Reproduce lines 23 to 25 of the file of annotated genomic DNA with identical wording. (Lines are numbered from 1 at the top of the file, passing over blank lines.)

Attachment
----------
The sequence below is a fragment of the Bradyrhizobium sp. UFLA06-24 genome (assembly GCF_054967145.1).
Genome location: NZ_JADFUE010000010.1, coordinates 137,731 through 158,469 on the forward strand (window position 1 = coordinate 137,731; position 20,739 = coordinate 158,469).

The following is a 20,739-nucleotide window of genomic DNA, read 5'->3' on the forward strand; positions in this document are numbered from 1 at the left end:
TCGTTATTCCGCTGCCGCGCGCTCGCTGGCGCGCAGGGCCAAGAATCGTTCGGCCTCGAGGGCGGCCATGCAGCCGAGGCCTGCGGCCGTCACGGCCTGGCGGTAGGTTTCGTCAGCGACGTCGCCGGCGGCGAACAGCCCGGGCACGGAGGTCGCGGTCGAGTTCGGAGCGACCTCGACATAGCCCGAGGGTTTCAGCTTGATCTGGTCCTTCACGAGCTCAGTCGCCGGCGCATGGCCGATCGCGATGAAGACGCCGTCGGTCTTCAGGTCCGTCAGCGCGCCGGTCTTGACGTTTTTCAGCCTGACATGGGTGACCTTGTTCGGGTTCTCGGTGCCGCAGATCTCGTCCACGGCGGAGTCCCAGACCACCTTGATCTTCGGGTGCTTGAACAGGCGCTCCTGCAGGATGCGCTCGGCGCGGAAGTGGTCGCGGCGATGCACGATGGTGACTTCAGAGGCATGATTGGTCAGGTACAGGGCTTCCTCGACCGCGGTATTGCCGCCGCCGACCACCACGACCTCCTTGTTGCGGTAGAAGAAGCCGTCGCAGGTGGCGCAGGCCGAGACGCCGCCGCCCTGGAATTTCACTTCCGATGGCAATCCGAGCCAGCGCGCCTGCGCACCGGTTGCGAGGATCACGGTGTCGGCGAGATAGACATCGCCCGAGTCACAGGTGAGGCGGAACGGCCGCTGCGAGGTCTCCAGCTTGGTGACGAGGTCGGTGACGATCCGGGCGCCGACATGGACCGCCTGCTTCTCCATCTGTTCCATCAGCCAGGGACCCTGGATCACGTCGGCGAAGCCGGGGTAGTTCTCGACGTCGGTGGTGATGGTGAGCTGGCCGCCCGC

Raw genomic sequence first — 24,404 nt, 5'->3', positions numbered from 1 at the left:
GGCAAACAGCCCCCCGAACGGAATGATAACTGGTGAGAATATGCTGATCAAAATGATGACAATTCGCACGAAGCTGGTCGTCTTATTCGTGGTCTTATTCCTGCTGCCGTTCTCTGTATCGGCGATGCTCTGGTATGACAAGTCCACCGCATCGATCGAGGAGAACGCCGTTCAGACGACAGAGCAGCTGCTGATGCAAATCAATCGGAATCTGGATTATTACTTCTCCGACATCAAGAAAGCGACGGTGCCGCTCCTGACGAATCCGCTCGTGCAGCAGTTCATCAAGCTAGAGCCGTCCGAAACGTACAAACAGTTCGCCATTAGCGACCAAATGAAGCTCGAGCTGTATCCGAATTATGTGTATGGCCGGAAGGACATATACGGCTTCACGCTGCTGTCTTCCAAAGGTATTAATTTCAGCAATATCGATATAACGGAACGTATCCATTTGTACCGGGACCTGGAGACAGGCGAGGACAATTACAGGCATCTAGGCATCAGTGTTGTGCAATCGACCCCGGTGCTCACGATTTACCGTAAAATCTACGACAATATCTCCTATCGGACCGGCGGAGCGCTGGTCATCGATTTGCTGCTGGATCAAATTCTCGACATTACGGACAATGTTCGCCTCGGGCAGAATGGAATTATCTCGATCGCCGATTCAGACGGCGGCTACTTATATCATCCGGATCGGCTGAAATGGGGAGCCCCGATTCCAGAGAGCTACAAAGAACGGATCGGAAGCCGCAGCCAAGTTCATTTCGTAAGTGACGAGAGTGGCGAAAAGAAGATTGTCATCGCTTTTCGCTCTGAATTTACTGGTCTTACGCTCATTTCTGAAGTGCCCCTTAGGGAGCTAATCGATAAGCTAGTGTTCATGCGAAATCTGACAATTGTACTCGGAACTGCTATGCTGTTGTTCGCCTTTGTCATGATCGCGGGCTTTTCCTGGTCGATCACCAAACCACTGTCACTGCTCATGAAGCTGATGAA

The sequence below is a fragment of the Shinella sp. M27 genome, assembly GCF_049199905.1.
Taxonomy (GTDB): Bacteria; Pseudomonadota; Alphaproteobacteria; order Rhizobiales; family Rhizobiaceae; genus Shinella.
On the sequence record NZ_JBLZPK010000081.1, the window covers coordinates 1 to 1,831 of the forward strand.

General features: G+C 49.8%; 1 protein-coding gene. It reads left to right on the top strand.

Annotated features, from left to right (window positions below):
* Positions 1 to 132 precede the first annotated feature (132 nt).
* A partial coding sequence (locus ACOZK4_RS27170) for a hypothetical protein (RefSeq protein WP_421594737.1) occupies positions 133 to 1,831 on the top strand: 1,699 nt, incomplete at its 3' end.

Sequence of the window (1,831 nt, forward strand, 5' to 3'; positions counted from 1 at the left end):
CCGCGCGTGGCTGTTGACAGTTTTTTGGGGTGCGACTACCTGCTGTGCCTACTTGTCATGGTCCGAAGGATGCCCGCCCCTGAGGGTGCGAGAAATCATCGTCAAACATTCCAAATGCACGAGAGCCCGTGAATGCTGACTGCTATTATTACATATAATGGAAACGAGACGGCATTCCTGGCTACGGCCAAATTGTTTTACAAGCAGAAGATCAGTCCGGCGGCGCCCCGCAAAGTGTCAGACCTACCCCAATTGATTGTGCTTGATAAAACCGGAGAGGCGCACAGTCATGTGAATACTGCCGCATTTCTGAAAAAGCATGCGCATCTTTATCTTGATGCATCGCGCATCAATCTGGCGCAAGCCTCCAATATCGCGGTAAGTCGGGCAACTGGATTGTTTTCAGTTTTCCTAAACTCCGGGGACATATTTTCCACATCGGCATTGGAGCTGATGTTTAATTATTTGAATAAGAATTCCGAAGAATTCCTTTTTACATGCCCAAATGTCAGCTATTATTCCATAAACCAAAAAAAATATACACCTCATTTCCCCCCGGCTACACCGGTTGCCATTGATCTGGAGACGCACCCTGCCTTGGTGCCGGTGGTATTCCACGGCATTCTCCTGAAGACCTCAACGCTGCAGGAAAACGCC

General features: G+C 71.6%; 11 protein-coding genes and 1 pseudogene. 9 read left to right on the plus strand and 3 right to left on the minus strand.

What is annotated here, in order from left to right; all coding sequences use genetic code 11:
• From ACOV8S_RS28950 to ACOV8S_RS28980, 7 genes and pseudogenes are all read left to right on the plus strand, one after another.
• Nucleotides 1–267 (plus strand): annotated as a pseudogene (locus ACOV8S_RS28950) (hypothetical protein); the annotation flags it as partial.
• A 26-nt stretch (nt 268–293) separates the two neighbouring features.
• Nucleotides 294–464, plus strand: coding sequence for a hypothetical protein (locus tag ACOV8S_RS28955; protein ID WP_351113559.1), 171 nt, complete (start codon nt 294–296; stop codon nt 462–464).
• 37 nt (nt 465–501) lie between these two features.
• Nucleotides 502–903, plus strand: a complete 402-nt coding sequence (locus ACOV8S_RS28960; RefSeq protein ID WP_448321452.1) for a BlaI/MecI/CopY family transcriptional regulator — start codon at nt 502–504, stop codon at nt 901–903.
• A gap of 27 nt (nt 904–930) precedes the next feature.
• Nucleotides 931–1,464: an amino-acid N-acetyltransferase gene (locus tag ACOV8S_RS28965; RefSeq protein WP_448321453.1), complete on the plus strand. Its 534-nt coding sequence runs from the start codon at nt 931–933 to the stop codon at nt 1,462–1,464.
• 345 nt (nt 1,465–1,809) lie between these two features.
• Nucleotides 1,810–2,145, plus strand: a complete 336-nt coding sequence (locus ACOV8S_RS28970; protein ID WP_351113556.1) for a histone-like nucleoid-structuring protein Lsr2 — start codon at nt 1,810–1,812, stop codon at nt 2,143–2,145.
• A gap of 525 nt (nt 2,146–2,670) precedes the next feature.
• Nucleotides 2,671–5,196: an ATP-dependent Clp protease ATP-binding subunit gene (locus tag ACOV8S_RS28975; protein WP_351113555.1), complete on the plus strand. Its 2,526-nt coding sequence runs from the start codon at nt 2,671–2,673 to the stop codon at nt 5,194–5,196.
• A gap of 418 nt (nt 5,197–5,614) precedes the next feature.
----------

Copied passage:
• Nucleotides 502–903, plus strand: a complete 402-nt coding sequence (locus ACOV8S_RS28960; RefSeq protein ID WP_448321452.1) for a BlaI/MecI/CopY family transcriptional regulator — start codon at nt 502–504, stop codon at nt 901–903.
• A gap of 27 nt (nt 904–930) precedes the next feature.
• Nucleotides 931–1,464: an amino-acid N-acetyltransferase gene (locus tag ACOV8S_RS28965; RefSeq protein WP_448321453.1), complete on the plus strand. Its 534-nt coding sequence runs from the start codon at nt 931–933 to the stop codon at nt 1,462–1,464.